Fiction for Truth About Law Firms

The academics and the message boards can only tell us so much about law firms. Lost illusion is the undisclosed title of every novel, so surely the fictionalists have something to add. But if you’re not up for the latest Turow or Auchinloss, where should you turn? Chick lit has provided us with insight into the cultures of magazines, movie studios, nannies, and bounty hunters – but, though In Her Shoes makes a bow in that direction, I’m unaware of a really good law firm entrant in the genre.

Which brings us to Kermit Roosevelt’s In the Shadow of the Law and Nick Laird’s Utterly Monkey. The former – idealistic young lawyers in a powerful DC firm, and Pacey from Dawson’s Creek is working on the televised adaptation – struck me as quite authentic in the way and style of One L, though you can certainly quibble with the decision to tell the story through fifteen main characters. The latter – fish out of water Irish Proddy tries to survive Magic Circle London firm and his nogoodnik Ulster mates – is, if anything, even more writerly, though I had the same problem with it that I had with Cameron Stracher’s Double Billing, an early entrant in the genre: both match the elegant prose with a kinda grating woe-is-me-the-poor-young-associate schtick.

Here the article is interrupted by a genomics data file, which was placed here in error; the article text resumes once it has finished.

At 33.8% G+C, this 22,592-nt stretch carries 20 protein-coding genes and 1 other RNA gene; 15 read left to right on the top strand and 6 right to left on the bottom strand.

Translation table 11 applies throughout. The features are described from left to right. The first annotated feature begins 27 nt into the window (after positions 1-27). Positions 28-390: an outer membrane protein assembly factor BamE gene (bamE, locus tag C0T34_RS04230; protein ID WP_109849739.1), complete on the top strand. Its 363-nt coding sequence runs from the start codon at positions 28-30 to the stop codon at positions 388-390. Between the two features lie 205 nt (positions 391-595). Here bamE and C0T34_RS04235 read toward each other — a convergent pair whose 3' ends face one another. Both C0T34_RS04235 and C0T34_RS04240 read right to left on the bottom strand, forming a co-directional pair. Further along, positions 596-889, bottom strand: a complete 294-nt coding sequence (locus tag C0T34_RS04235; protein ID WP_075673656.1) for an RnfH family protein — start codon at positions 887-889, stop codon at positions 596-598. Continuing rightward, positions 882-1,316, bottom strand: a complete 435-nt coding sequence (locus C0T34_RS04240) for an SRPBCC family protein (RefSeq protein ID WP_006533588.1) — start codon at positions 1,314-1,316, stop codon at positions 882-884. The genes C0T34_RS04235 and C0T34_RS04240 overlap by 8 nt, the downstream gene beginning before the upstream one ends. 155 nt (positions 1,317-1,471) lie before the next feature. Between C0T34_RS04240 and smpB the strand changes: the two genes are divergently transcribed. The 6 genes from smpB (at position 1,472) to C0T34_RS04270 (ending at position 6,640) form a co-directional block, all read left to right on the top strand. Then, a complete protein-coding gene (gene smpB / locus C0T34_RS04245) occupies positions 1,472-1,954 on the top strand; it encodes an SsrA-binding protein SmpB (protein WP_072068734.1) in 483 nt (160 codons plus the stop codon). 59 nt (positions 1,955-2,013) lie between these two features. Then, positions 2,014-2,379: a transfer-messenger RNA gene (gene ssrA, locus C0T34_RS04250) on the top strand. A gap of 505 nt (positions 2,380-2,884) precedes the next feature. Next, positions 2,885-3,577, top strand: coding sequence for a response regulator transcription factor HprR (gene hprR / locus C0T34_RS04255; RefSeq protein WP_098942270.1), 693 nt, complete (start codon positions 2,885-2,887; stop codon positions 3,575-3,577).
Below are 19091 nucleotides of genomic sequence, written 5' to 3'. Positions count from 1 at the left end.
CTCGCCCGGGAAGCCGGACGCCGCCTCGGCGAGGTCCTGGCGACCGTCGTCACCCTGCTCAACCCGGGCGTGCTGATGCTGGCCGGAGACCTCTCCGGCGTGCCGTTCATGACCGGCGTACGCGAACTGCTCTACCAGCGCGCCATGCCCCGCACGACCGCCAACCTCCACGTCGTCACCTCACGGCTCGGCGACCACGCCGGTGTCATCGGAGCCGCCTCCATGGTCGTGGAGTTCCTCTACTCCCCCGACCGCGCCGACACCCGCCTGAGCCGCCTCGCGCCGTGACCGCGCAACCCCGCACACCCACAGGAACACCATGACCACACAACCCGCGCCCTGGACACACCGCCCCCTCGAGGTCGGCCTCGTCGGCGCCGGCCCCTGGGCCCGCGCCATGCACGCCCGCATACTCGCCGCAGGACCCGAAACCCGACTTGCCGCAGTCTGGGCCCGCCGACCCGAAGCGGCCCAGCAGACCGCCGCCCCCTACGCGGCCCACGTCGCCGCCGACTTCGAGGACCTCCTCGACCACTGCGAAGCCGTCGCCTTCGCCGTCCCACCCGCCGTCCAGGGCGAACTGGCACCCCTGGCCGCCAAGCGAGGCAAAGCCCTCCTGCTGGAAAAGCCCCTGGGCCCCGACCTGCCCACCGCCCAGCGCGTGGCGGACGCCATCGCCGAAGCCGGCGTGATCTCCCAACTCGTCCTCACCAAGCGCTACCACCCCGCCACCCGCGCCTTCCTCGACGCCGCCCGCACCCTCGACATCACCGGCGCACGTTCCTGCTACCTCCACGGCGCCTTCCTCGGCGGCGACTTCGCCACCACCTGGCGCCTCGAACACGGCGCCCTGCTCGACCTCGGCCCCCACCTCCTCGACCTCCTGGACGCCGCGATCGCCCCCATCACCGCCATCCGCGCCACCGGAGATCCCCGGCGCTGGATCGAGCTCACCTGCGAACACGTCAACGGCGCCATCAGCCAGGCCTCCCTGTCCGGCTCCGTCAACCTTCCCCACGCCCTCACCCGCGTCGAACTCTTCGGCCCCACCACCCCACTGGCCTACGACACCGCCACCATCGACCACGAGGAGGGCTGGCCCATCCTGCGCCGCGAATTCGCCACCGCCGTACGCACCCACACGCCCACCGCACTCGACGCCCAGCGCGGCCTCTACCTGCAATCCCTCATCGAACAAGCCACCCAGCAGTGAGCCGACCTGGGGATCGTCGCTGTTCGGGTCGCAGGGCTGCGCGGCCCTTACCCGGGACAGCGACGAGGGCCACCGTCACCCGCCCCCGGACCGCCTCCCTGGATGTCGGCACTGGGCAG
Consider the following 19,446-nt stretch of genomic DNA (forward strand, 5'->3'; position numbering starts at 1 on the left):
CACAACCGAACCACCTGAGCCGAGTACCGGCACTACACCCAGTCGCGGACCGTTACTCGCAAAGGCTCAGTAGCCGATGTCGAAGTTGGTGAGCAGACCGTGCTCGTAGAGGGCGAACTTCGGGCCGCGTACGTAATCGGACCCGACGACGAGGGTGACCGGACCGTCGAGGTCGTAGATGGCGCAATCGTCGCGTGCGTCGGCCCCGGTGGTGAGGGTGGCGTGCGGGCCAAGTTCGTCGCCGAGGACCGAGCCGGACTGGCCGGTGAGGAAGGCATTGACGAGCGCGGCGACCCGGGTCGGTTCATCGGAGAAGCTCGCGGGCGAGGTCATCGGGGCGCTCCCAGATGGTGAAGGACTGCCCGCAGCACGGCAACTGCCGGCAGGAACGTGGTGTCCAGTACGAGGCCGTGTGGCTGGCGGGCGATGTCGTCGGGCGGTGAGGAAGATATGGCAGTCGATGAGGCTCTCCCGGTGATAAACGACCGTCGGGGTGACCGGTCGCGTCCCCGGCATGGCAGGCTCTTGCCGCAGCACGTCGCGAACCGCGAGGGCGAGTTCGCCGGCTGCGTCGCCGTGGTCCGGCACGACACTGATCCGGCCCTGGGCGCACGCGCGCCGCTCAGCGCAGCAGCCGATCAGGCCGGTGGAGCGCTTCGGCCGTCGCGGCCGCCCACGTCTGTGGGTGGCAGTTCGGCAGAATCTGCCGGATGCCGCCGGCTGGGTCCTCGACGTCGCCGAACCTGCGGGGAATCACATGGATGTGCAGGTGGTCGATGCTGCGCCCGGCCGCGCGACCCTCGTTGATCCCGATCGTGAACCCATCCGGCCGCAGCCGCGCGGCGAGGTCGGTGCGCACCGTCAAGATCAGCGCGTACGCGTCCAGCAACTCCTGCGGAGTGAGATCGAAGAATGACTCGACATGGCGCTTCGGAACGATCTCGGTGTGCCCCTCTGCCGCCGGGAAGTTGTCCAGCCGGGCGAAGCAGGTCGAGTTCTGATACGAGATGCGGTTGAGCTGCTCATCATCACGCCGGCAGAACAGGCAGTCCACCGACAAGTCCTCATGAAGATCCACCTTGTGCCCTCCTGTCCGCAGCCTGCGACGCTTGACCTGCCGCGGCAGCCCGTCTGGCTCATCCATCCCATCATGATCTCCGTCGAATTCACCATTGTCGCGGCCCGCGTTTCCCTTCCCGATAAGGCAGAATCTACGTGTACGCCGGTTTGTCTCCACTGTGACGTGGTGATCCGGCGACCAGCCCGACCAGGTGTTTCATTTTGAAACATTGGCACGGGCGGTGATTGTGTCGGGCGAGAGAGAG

But these are the quibbles – I raced through the Roosevelt, and I found the Laird (fun fact!: married to Zadie Smith! she’s definitely his better half, tho) quite enjoyable, too. I hope that today’s young lawyers do a bit better in firm life than their fictional counterparts. Maybe they will do so if they find the time to read some novels – as well as plenty of law review articles.

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